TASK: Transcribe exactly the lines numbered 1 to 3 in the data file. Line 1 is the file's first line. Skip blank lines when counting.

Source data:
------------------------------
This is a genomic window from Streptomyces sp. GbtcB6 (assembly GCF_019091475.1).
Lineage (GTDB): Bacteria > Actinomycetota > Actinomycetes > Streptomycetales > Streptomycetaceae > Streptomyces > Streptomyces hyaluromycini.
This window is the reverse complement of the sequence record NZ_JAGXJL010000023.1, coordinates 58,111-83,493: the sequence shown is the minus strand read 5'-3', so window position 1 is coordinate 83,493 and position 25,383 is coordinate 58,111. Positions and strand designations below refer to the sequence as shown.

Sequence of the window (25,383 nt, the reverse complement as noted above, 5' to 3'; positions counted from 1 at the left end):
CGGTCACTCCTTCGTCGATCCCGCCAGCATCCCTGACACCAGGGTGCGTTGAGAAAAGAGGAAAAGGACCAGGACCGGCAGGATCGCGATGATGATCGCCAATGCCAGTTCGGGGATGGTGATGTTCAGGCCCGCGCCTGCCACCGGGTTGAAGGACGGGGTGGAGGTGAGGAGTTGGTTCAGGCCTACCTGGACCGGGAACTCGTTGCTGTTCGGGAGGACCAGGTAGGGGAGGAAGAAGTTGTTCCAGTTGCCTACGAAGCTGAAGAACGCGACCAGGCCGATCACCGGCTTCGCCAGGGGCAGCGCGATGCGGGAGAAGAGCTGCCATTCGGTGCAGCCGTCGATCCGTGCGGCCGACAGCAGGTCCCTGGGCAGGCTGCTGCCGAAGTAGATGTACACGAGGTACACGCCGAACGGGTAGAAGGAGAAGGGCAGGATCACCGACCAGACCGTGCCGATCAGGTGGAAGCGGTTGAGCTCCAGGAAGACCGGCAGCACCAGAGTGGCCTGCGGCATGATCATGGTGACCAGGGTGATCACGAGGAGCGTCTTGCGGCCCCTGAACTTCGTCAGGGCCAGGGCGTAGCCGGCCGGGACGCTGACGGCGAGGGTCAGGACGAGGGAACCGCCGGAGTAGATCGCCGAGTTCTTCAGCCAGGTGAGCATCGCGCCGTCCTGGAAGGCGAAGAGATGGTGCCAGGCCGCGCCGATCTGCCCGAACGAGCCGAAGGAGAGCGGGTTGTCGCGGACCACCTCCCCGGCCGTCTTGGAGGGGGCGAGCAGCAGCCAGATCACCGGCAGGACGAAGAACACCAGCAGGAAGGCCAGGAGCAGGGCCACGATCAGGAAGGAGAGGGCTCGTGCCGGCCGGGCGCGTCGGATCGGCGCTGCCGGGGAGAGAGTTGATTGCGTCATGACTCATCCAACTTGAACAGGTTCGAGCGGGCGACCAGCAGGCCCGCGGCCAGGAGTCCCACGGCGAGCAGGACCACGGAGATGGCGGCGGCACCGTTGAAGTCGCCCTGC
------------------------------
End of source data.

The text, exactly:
This is a genomic window from Streptomyces sp. GbtcB6 (assembly GCF_019091475.1).
Lineage (GTDB): Bacteria > Actinomycetota > Actinomycetes > Streptomycetales > Streptomycetaceae > Streptomyces > Streptomyces hyaluromycini.
This window is the reverse complement of the sequence record NZ_JAGXJL010000023.1, coordinates 58,111-83,493: the sequence shown is the minus strand read 5'-3', so window position 1 is coordinate 83,493 and position 25,383 is coordinate 58,111. Positions and strand designations below refer to the sequence as shown.